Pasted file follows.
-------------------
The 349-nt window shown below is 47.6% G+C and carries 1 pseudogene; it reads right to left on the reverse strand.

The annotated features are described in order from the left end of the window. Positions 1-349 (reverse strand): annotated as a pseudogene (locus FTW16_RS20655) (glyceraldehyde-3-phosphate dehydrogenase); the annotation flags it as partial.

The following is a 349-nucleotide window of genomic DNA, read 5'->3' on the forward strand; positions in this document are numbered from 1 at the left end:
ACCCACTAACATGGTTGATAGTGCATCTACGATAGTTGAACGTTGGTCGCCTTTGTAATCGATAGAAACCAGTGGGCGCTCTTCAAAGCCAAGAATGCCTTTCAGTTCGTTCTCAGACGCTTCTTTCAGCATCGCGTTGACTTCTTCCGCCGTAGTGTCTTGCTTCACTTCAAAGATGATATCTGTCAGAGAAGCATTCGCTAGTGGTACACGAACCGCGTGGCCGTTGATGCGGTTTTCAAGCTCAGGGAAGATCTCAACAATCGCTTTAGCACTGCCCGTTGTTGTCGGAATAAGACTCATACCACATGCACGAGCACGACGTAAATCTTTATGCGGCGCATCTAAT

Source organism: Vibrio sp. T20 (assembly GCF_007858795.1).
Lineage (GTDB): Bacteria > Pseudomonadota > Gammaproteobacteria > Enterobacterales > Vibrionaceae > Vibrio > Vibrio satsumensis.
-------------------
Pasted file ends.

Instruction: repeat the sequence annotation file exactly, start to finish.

The 349-nt window shown below is 47.6% G+C and carries 1 pseudogene; it reads right to left on the reverse strand.

The annotated features are described in order from the left end of the window. Positions 1-349 (reverse strand): annotated as a pseudogene (locus FTW16_RS20655) (glyceraldehyde-3-phosphate dehydrogenase); the annotation flags it as partial.

The following is a 349-nucleotide window of genomic DNA, read 5'->3' on the forward strand; positions in this document are numbered from 1 at the left end:
ACCCACTAACATGGTTGATAGTGCATCTACGATAGTTGAACGTTGGTCGCCTTTGTAATCGATAGAAACCAGTGGGCGCTCTTCAAAGCCAAGAATGCCTTTCAGTTCGTTCTCAGACGCTTCTTTCAGCATCGCGTTGACTTCTTCCGCCGTAGTGTCTTGCTTCACTTCAAAGATGATATCTGTCAGAGAAGCATTCGCTAGTGGTACACGAACCGCGTGGCCGTTGATGCGGTTTTCAAGCTCAGGGAAGATCTCAACAATCGCTTTAGCACTGCCCGTTGTTGTCGGAATAAGACTCATACCACATGCACGAGCACGACGTAAATCTTTATGCGGCGCATCTAAT

Source organism: Vibrio sp. T20 (assembly GCF_007858795.1).
Lineage (GTDB): Bacteria > Pseudomonadota > Gammaproteobacteria > Enterobacterales > Vibrionaceae > Vibrio > Vibrio satsumensis.